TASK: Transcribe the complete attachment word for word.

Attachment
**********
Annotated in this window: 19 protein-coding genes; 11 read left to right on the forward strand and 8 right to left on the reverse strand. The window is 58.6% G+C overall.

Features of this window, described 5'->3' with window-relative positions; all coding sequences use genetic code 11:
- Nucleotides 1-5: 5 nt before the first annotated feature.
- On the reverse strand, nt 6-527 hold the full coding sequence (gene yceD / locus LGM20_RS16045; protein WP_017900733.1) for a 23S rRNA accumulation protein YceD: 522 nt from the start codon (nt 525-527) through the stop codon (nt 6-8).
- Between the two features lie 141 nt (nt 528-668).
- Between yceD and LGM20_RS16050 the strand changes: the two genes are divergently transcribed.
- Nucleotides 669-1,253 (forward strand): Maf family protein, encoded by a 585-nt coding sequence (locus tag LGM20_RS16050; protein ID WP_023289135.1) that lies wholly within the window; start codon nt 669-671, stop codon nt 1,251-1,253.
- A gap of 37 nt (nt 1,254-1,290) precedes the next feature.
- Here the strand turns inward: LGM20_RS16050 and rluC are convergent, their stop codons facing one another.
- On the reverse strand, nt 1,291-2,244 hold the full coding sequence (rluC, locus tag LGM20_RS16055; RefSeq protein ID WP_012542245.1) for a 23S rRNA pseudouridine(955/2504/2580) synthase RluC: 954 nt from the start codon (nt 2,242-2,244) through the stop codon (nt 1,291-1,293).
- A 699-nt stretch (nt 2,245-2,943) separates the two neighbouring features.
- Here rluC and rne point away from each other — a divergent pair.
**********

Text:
Annotated in this window: 19 protein-coding genes; 11 read left to right on the forward strand and 8 right to left on the reverse strand. The window is 58.6% G+C overall.

Features of this window, described 5'->3' with window-relative positions; all coding sequences use genetic code 11:
- Nucleotides 1-5: 5 nt before the first annotated feature.
- On the reverse strand, nt 6-527 hold the full coding sequence (gene yceD / locus LGM20_RS16045; protein WP_017900733.1) for a 23S rRNA accumulation protein YceD: 522 nt from the start codon (nt 525-527) through the stop codon (nt 6-8).
- Between the two features lie 141 nt (nt 528-668).
- Between yceD and LGM20_RS16050 the strand changes: the two genes are divergently transcribed.
- Nucleotides 669-1,253 (forward strand): Maf family protein, encoded by a 585-nt coding sequence (locus tag LGM20_RS16050; protein ID WP_023289135.1) that lies wholly within the window; start codon nt 669-671, stop codon nt 1,251-1,253.
- A gap of 37 nt (nt 1,254-1,290) precedes the next feature.
- Here the strand turns inward: LGM20_RS16050 and rluC are convergent, their stop codons facing one another.
- On the reverse strand, nt 1,291-2,244 hold the full coding sequence (rluC, locus tag LGM20_RS16055; RefSeq protein ID WP_012542245.1) for a 23S rRNA pseudouridine(955/2504/2580) synthase RluC: 954 nt from the start codon (nt 2,242-2,244) through the stop codon (nt 1,291-1,293).
- A 699-nt stretch (nt 2,245-2,943) separates the two neighbouring features.
- Here rluC and rne point away from each other — a divergent pair.